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  5. I think that you have done well with your homework, I think that you must have found your rhythm as your stitches are much neater.

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    1. I find that the length of stitches vary too much, even if I have improved a tiny bit. More practise is needed. Thank you for your kind words, Susan

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  6. I experimented with some back stitch samples. it is a versatile stitch. I feel-the back stitch becomes friendly and rhythmic after working on it for a while. The evenness of the stitch is unique for each person. the length of the stitches depends on the length of the needle.
    Chitra

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    1. Thank you for all your feed-back, you are such an experienced stitcher, I value your words very much.
      I tend to use longer needles as I find it hard to manoeuver the shorter ones. Do I need to switch to a shorter length?

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    2. the length of the needle is not important. whatever needle we use, after getting adjusted to the stitching, each one starts to hold it at particular points according to our convenience. then it becomes rhythmic, which is followed by even stitches. it is like a flow. this may not work on textured or thick, stubborn and very soft smooth fabrics

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  7. You have made a far better machine pierced effort than I did. I love your freehand Backstitch.

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    1. Thank you.
      I might try to machine pierce fabric for other stitches too in the future to make use they get even.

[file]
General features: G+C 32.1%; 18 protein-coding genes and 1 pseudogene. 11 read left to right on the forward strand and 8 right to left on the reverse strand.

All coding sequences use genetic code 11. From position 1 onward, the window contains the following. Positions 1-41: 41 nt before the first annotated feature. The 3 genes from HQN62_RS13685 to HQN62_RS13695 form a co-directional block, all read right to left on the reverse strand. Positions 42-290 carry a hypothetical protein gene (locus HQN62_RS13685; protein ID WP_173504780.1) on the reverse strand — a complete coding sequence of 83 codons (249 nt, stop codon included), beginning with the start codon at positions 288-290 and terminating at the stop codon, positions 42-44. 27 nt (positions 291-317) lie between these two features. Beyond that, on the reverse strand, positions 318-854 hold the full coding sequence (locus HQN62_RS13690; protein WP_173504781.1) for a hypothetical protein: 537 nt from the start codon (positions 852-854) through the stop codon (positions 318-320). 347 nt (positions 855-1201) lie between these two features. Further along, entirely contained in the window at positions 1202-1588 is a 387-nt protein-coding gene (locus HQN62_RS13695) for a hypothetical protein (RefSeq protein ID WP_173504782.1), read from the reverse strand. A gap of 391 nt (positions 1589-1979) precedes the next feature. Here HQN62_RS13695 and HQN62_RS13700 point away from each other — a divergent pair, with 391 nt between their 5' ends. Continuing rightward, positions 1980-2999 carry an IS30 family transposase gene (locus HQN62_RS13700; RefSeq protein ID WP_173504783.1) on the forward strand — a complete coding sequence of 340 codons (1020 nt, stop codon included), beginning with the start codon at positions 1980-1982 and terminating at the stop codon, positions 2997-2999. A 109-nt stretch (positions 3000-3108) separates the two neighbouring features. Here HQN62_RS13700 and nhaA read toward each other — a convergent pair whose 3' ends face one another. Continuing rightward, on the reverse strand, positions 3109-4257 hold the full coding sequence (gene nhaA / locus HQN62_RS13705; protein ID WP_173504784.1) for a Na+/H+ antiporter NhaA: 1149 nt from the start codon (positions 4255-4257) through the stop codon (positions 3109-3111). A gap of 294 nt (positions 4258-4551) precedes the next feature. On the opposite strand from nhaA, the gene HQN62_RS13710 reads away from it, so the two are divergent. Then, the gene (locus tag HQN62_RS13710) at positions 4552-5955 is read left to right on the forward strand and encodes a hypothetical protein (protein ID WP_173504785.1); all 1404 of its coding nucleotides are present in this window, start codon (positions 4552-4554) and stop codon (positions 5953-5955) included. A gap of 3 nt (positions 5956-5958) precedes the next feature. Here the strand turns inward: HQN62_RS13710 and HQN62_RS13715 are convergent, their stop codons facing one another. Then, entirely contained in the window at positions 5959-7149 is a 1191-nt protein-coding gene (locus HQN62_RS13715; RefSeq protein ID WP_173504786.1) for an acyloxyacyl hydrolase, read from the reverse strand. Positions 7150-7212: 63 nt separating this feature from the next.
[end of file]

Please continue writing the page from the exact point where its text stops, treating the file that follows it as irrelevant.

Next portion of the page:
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  8. Queenie, I love your freehand stitching too, there is a beauty, a uniqueness in letting it show that hand work is variable.
    Is machine work 'perfect' or boring and predictable? Machines do ease the tediousness of repetitive work, but can never hold a candle to the art of hand work.

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    1. You are so right. There is 'life' in handwork, but with the help of a machine we can get a strong and durable construction of many things. A baby quilt that will be used and abused and laundered a lot will keep better if it is machine stitched.
      As for embroidery which is decorative, hand work adds a lot of value and a lot of love!

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  9. I once tried putting holes in something with my my machine but it stops working after a few stitches without thread in the needle. [yet it doesn't if the bobbin runs out which is most annoying]

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    1. The maker of the sewing machine never thought of Queenie's funny ideas for practicing hand embroidery!!!! When I was in primary school we had to start machine stitching with stitching in paper without a thread. Once the holes were in a neat row were we given fabric and thread.